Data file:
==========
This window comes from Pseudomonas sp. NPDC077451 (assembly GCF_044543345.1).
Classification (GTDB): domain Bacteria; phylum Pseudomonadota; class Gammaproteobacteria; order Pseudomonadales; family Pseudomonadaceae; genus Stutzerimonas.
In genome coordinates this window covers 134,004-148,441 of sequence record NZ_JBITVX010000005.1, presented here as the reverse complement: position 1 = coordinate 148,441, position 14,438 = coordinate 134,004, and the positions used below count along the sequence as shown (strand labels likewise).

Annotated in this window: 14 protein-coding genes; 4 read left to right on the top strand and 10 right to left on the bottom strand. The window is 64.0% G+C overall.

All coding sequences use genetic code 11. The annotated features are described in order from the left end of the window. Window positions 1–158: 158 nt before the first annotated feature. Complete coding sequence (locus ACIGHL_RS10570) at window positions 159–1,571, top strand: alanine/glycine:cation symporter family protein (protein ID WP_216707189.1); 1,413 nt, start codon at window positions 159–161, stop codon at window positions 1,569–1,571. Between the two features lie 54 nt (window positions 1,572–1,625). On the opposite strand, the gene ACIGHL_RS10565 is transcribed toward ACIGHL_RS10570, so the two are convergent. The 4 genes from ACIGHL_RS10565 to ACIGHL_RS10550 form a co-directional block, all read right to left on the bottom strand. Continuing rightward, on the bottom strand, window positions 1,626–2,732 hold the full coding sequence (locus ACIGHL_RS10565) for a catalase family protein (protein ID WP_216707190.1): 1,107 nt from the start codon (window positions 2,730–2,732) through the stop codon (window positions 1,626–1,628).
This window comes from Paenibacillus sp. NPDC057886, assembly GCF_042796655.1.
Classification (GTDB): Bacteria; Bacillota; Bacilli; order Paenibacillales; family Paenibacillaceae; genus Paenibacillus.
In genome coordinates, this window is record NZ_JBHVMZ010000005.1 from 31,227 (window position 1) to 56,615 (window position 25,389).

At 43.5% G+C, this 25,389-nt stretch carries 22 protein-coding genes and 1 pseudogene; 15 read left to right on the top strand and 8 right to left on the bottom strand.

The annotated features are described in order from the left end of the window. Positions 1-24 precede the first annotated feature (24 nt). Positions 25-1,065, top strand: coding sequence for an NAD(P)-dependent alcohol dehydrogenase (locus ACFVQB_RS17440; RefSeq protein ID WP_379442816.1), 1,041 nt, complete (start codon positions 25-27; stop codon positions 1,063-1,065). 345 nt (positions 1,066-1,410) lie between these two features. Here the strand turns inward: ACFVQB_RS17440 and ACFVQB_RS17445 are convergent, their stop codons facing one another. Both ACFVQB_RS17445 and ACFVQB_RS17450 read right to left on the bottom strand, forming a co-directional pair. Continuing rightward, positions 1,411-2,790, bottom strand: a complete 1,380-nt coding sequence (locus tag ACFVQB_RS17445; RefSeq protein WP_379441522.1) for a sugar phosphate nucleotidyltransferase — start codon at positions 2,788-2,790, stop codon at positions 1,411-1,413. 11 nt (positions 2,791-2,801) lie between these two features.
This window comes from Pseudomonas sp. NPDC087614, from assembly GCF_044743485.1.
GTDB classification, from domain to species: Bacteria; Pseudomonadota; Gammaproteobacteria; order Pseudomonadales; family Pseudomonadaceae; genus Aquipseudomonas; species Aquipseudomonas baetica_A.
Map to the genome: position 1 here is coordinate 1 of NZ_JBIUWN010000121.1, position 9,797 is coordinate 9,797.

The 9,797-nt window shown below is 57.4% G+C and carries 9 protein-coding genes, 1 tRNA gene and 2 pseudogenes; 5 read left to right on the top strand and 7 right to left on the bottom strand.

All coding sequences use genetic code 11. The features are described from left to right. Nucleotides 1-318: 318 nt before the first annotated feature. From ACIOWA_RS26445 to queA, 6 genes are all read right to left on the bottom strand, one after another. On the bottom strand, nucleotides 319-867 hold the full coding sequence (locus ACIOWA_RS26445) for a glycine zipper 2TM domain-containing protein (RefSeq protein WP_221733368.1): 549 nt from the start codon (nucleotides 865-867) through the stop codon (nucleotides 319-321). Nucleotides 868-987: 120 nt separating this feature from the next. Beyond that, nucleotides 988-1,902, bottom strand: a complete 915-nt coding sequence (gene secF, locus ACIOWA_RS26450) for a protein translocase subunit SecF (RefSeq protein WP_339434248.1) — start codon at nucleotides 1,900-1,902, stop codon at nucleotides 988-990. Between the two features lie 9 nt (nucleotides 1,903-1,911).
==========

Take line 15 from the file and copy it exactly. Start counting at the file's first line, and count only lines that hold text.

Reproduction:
All coding sequences use genetic code 11. The features are described from left to right. Nucleotides 1-318: 318 nt before the first annotated feature. From ACIOWA_RS26445 to queA, 6 genes are all read right to left on the bottom strand, one after another. On the bottom strand, nucleotides 319-867 hold the full coding sequence (locus ACIOWA_RS26445) for a glycine zipper 2TM domain-containing protein (RefSeq protein WP_221733368.1): 549 nt from the start codon (nucleotides 865-867) through the stop codon (nucleotides 319-321). Nucleotides 868-987: 120 nt separating this feature from the next. Beyond that, nucleotides 988-1,902, bottom strand: a complete 915-nt coding sequence (gene secF, locus ACIOWA_RS26450) for a protein translocase subunit SecF (RefSeq protein WP_339434248.1) — start codon at nucleotides 1,900-1,902, stop codon at nucleotides 988-990. Between the two features lie 9 nt (nucleotides 1,903-1,911).